Using the early morning darkness as a cover, Old Soldier, as he is generally known in the area, and his family take their turns bathing outside before beginning their daily work. Their home is a rickety wooden shack sitting dangerously on a small piece of land between another building and the canal that runs from the back of Afolabi Brown Street, in Akoka, to the lagoon behind the University of Lagos. This has been home to Old Soldier, his wife, and two grandchildren for the past eight months.
The Togolese and his family had previously lived in a similar wood shed at another part of the canal, before an expansion work was carried out in it by the state government, rendering Old Soldier and his family homeless for a few weeks.
“They wanted to break the fence of the building beside my tent, so I had to dismantle it. For many weeks, I and my family were living outside. The rain would beat us, the sun would beat us. But thank God, I found another small land to build my tent at the other side of the canal where they had finished working.”
But Old Soldier’s new home is even worse off than the former one. Surrounding his new habitat is a swamp teeming with frogs, fish, and a large breed of mosquitoes. But unlike his former home, he has neighbours, people who have turned the swampy land of the canal side to a new community.
“Do you know that I had to pay more than N10,000 for this land?” he asks, pointing to his ramshackle home. “But I am ok with it. At least, I don’t have to worry about any landlord disturbing me, and unlike my former place, I paid for this one so no one can disturb me here,” he said.
With a population of over 10 million and the highest immigration rate in the country, Lagos State is faced with severe housing problems, which has given rise to the constant emergence of new slums. Some of the old slums are found in Makoko, Ijora, and Ajelologo at Mile 12, among others.
Chris Amadi, an estate manager and housing specialist with Vimod Properties Plc, Ikeja, said slums grow as a result of inadequate housing and neglect of the government on matters of housing.
“Slums are not formed overnight. When one person builds a shack, another one joins, and then another. Before you know it, it would be a full blown community that would have solved some housing problems for some and created more for others.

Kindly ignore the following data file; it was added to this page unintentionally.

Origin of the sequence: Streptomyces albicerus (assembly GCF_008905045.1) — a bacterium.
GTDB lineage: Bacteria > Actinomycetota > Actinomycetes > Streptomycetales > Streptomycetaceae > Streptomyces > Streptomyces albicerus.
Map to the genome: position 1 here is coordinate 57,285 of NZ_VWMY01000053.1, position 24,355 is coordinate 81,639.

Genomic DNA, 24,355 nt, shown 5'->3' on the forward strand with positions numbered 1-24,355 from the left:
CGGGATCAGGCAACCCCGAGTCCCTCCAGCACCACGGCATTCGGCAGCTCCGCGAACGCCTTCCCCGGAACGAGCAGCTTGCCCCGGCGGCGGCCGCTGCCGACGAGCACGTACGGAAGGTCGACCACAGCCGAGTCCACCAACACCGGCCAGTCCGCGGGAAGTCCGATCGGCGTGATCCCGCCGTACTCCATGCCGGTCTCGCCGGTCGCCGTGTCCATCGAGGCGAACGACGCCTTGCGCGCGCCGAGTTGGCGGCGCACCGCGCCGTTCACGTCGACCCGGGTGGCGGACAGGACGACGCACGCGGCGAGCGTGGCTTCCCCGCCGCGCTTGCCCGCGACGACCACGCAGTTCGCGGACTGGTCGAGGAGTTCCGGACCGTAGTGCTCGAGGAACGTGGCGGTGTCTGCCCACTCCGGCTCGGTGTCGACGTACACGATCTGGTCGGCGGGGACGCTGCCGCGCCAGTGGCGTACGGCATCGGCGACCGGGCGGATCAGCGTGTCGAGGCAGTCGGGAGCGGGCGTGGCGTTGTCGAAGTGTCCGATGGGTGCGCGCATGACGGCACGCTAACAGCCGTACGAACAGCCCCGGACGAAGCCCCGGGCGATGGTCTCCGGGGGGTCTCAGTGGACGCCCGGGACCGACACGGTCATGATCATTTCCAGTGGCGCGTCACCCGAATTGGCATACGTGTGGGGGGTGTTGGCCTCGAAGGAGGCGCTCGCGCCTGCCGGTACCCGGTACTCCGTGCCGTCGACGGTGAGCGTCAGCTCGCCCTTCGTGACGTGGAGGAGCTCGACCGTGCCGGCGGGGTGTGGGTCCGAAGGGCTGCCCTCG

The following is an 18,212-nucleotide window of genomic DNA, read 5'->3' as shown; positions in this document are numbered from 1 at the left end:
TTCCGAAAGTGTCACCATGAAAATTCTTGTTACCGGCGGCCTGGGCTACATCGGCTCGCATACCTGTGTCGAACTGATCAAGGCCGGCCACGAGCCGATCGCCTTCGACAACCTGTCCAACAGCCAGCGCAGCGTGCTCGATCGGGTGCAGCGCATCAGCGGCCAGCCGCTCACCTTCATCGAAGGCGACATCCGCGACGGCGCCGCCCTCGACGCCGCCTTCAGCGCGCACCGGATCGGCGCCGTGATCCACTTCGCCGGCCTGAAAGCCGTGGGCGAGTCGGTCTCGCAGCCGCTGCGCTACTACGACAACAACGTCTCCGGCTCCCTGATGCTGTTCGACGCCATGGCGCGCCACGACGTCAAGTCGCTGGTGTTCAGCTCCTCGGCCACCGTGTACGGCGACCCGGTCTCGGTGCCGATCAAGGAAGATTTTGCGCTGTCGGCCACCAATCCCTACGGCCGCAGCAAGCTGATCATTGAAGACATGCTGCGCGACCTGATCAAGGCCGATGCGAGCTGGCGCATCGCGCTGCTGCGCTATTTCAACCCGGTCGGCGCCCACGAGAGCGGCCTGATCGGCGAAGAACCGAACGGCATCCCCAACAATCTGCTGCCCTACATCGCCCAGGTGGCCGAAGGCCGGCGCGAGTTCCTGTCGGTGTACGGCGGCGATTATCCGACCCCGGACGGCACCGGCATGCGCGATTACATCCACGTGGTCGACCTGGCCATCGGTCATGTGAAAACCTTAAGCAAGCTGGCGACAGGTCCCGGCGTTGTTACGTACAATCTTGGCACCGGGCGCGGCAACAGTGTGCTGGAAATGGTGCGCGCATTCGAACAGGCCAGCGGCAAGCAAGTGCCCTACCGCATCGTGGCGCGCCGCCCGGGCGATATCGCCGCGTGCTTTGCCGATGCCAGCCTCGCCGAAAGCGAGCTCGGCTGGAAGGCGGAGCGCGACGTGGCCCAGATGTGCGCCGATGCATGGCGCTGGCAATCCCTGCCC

“Take Ogudu, for instance; it is a mixture of the very high and low class. You can find a mansion in Ogudu, yet there are people living right on top of waste dump sites in the same community,” he says.
Cause for concern
But the presence of these slums, which are spreading by the day, in middle-class residential areas continues to create a source of worry to the residents of such places. Olayinka Sunmonu, a resident of Gbagada, said there is little or nothing that can be done to prevent them.
“The land they are building their houses on does not belong to me or my father, so I cannot go and chase them away. There are over six wooden houses built by some Hausa people at an abandoned land behind my house. They make so much noise, but I have to bear it,” he said.
A member of Akoka Landords’ Association, Tunde Ismail, said that there is not much the association can do to stop them from building their homes.
“We have tried to stop them from building those sheds there before but they said we were wicked, and since we had no backing from the government, we couldn’t send them away.”
Their presence, according to Mr. Ismail, contributes immensely to the dirtiness and pollution of the area. “These people don’t have toilets, so they mess up the area constantly. Some of them fry puff-puff there every morning and the smoke comes in through my windows, and disturbs everybody in the house,” he said.
The difference in economic strata among people in the society is something every society must deal with, said Adams Makinde, a sociologist. Indeed, a situation whereby a well-built and fenced house looms just beside a ramshackle shed, sometimes housing more than one family, describes vividly the inequality in the society.
“There will always be poor people and rich people in every community. The rich might sometimes inconvenience the poor, and the poor inconvenience the rich. We must all learn to accommodate each other,” said Mr. Makinde.
An official of Bariga Local Council Development Area, who declined giving his name, said the local council did not have the powers to stop people from building at such places.
“It is not one of our primary duties. But I’ll look into it and forward it to the appropriate authorities.” But Mr. Ismail said sending them away from those areas does nothing to solve the housing problems most of them are faced with.
“It is government’s land, so we can’t stop people from building there. If you go to the place where Old Soldier lived before, you will see that another person has built his home there.”